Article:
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Alberta Wildrose Party Leader Danielle Smith.

Jason Franson/The Canadian Press/Jason Franson/The Canadian Press

With days ticking down until election day, Wildrose leader Danielle Smith is surely tired of dealing with questions about some of her outspoken candidates – but two mayors don't intend to let the issue go away.

Edmonton's Stephen Mandel and Calgary's Naheed Nenshi both spoke out against Wildrose candidates on Wednesday. We wrote a short news piece, but I'll follow up here with longer excerpts of what the mayors actually said, with help from our friends at The Canadian Press and Mr. Nenshi himself, who sent along a statement.

Mr. Nenshi was reacting to Ron Leech, the Wildrose candidate running in Mr. Nenshi's own riding, who said he had an advantage because he's Caucasian, and suggested Sikh and Muslim candidates typically speak to and for their ethnic groups.

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It got the ire up of Mr. Nenshi, the first Muslim mayor of a major Canadian city.

"I don't normally comment on non-city issues, but this is a city issue. Our strength and our brand is about people from all over the world coming together to build an amazing community. That's why I was so disappointed in Mr. Leech's comments. I look forward to hearing from Ms. Smith about the gravity of the situation and her own comments on the issue," Mr. Nenshi wrote Wednesday.

Which brings us to Edmonton, where Mr. Mandel spoke with reporters the same day. He responded to Edmonton-area candidate Allan Hunsperger – who, like Mr. Leech, is both a pastor and a Wildrose candidate – saying in a blog that gays will spend eternity in a lake of fire.

"I don't think there's any place in our province for homophobia and or diminishing the value of any group to the greater good of our city and our society," Mr. Mandel said. "It's a bit disappointing about what was coming out ... I really believe we are a multidimensional, dynamic province and we believe it's the same of our city. We're accepting and open and we don't want people to think that this a place that people are not welcome ... We want them to see Edmonton as a place for their future."

The Edmonton Journal posted a transcript of his entire interview. There, he said that Ms. Smith's response – saying, essentially, that they were her candidates' personal views, not those of the party, and that she won't condemn them – didn't cut it.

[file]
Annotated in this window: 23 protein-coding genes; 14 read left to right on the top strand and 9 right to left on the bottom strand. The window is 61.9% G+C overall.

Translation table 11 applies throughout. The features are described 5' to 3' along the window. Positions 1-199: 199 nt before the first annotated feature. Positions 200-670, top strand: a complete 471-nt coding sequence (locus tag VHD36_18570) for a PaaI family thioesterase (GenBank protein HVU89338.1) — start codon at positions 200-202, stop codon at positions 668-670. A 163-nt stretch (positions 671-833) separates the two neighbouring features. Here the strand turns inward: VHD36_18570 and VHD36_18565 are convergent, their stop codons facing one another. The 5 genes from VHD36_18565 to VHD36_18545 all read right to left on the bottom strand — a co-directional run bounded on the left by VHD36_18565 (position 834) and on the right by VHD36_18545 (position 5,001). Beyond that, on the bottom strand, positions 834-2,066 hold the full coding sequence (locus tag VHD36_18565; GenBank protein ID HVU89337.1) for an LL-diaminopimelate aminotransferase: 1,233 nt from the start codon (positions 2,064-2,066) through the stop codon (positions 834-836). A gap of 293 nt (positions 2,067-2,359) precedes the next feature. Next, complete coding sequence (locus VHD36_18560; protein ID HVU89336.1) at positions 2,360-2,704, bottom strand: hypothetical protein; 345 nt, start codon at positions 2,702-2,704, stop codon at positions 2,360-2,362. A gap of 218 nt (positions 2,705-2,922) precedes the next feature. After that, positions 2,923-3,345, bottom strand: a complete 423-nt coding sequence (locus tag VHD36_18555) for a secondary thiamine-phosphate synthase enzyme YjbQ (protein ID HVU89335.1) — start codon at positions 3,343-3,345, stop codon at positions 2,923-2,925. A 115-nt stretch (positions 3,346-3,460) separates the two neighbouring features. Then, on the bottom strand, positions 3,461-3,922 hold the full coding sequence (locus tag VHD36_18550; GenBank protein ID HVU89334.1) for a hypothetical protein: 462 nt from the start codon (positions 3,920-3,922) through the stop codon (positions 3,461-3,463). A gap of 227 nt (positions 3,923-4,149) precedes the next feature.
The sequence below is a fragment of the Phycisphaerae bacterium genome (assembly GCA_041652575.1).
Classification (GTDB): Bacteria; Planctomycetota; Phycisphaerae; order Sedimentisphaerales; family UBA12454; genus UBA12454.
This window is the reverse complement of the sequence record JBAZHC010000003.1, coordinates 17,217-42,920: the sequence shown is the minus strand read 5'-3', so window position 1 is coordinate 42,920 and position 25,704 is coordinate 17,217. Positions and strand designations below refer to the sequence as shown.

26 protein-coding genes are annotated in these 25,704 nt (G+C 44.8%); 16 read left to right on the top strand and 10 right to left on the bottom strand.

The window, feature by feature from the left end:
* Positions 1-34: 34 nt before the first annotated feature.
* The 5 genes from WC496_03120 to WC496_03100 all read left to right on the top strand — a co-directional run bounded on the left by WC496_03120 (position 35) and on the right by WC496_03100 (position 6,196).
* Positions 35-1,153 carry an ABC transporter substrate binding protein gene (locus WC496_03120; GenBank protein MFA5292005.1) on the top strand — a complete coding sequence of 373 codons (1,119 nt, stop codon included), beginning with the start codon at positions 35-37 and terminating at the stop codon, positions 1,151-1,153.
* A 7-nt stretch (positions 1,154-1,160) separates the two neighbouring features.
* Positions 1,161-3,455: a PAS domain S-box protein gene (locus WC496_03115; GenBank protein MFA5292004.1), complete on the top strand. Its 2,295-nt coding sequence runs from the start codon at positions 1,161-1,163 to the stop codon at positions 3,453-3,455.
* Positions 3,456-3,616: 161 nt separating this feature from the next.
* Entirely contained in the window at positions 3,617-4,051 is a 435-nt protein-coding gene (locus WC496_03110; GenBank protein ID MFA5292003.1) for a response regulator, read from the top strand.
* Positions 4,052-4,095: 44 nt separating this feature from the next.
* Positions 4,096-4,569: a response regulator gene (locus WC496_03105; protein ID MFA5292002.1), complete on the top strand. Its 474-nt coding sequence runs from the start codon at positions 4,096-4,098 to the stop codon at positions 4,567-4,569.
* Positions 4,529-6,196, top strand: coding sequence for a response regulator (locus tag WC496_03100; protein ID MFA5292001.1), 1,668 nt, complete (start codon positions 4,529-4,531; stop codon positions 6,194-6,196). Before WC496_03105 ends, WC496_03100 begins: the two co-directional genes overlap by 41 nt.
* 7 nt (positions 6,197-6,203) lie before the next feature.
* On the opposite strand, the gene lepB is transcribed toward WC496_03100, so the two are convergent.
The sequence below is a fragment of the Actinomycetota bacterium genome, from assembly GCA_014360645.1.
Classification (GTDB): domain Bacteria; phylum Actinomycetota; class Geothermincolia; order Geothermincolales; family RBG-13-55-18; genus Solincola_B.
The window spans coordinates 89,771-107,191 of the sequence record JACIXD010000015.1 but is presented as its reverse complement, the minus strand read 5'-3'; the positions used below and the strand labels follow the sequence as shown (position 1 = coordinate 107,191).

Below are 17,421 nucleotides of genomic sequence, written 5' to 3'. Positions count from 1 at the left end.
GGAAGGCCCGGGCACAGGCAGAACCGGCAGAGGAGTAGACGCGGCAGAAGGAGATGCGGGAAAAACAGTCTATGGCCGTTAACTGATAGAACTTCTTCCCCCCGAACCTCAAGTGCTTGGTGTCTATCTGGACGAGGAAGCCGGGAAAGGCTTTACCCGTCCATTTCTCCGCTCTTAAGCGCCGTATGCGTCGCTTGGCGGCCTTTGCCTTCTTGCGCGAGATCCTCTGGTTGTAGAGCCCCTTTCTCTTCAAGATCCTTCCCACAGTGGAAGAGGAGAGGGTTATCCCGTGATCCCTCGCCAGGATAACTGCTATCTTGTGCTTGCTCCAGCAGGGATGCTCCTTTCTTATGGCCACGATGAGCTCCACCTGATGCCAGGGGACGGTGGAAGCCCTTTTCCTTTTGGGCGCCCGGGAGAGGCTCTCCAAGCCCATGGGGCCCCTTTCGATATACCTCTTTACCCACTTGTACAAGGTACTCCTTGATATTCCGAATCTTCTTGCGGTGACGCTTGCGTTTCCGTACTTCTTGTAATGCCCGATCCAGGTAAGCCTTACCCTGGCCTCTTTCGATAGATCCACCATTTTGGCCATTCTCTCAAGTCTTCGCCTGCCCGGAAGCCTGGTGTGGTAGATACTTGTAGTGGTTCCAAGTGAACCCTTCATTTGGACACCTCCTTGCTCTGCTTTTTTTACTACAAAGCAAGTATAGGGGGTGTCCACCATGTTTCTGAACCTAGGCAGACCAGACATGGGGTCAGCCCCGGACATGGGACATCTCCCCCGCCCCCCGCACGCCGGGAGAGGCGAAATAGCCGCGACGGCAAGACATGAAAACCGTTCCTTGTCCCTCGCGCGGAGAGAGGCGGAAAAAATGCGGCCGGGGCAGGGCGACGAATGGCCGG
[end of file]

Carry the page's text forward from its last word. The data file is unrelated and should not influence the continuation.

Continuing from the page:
"I've only seen the response on the comments about gay individuals so I'm not sure that satisfied me," Mr. Mandel told the Journal. He was later asked whether Ms. Smith's response refuted either candidates' views. "Well that doesn't refute anything, does it? I think everybody has a right to their own opinions, but when you're in government and you're making decisions about the future of my children or my grandchildren or your children, I think there's a standard which we need to accept that it is vitally important to the opportunity and equality within our province. And it's to me vital that people around this country see Alberta as a leader, one that stands for creating that opportunity for everyone and no one should be eliminated from the future of this province."

So, there you have it. Not only are the mayors of the two biggest cities condemning a Wildrose candidate, they're calling on Ms. Smith to do more to respond. If she doesn't, they might speak up once more; if she does, it keeps these stories (the types of which she'd previously called "bozo eruptions") in the news cycle.

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Instead, she continues to praise her slate of candidates as second to none, saying they're human and prone to mistakes. She hopes to move on. But Mr. Mandel and Mr. Nenshi are waiting, each representing cities that, together, hold 44 of the province's 87 seats – or, a majority.

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